The science of happiness – why Israel is one of the happiest countries in the world

An interview with Israeli Yuval Kutz, co-founder and president of the Happiness Studies Academy
New OECD study shows that Israelis are among the happiest people in the Western world. (Shutterstock.com)

Israel is a leader in many things, but one area you might not have considered is happiness. Israel is one of the top 10 happiest countries in the world and this is because of the ways Israelis practice happiness.

Yuval Kutz is an Israeli citizen and the president and co-founder of the Happiness Studies Academy. His role, along with that of co-founder Dr. Tal Ben-Shahar, and the programs the Happiness Studies Academy supports, reflect how the culture in Israel is happiness-focused. People often feel lost and don’t have a guide to stay on track in order to be our happiest selves but the Happiness Studies Academy aims to give people the tools to be happy and fulfilled. In order to help others understand him and his work, we invited Yuval Kutz to have a conversation with us about what he does and how people can use a holistic approach to finding happiness.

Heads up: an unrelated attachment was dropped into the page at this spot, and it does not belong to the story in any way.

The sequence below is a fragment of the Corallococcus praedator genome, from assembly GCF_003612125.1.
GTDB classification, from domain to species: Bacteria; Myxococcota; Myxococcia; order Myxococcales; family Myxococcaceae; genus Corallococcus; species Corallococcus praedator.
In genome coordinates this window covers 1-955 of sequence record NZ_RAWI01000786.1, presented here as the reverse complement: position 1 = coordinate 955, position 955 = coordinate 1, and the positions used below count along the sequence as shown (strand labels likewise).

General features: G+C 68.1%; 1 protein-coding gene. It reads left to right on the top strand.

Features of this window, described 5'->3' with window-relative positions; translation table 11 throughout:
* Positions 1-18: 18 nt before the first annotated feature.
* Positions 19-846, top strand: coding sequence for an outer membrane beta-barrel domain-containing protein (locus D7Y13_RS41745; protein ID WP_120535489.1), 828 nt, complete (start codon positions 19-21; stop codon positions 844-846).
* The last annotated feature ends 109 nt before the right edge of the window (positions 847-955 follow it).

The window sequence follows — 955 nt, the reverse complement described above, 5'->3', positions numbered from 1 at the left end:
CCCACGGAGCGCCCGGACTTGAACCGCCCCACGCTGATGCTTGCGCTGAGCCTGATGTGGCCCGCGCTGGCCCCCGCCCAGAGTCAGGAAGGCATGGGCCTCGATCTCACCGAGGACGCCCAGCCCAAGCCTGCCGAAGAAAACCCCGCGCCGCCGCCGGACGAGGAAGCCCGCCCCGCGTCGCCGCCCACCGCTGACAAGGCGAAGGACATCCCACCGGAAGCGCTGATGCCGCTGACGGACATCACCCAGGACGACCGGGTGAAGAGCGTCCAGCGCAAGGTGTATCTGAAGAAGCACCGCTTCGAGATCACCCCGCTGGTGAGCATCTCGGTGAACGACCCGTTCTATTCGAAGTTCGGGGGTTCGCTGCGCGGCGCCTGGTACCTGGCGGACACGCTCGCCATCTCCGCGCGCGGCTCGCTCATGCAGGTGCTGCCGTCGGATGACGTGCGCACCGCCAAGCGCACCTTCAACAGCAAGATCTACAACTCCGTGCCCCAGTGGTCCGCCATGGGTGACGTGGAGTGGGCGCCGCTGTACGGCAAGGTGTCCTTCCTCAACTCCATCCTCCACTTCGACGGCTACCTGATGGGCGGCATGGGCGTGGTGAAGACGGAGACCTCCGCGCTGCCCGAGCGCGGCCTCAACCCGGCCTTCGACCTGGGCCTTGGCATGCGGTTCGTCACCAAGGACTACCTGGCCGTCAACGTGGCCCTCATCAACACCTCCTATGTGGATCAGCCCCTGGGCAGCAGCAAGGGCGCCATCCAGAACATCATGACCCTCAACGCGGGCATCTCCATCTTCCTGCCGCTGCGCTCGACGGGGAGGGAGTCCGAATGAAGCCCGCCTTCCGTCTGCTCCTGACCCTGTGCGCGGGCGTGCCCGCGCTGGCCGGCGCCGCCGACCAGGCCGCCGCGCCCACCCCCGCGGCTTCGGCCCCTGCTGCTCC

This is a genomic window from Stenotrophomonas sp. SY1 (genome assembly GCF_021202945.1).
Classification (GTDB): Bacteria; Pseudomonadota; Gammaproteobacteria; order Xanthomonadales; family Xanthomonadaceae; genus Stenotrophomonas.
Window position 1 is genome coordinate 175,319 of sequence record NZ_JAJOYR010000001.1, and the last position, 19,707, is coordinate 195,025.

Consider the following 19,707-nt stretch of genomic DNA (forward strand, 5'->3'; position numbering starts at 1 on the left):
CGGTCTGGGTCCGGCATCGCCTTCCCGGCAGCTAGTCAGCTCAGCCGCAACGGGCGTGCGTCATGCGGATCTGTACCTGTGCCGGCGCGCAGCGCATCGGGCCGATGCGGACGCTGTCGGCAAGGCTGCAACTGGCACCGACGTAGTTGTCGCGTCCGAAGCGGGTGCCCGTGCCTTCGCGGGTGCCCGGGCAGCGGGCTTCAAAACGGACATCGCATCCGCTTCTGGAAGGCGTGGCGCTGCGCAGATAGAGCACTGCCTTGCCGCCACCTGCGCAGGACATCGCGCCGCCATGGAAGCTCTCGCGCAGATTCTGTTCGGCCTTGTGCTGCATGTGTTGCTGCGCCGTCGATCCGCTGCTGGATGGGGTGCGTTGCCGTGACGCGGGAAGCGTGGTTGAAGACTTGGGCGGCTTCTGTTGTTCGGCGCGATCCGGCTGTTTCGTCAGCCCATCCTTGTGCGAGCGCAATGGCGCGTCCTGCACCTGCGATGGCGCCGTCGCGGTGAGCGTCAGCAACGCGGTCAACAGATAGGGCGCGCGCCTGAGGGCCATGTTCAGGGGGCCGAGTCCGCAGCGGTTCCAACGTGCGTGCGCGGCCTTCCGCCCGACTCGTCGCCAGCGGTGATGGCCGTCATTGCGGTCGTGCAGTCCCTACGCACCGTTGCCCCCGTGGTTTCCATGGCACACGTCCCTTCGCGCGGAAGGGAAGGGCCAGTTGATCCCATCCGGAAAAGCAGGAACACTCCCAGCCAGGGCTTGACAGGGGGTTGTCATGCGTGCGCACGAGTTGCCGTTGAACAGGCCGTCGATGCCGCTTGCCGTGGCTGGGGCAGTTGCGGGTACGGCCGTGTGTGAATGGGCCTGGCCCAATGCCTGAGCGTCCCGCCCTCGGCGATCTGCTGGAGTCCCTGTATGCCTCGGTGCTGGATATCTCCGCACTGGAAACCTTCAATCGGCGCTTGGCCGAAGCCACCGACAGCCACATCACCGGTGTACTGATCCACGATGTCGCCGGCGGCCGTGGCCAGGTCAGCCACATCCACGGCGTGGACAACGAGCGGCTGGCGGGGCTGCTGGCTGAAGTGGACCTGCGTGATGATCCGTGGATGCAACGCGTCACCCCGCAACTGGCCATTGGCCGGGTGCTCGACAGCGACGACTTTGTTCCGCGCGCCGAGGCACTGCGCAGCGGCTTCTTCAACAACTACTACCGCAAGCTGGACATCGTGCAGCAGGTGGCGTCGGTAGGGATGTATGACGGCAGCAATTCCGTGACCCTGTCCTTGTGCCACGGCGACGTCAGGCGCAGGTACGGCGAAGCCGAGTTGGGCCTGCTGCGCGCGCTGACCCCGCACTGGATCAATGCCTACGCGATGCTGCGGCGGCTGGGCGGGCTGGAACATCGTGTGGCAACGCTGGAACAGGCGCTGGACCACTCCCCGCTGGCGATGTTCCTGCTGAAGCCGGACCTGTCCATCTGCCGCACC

Q: How do you define happiness?

A: There are many definitions of Happiness, and each definition has both an objective and a subjective element to it. The definition that we subscribe to at the Happiness Studies Academy is a holistic one that associates Happiness with the five SPIRE elements: Spiritual, Physical, Intellectual, Relational, and Emotional wellbeing.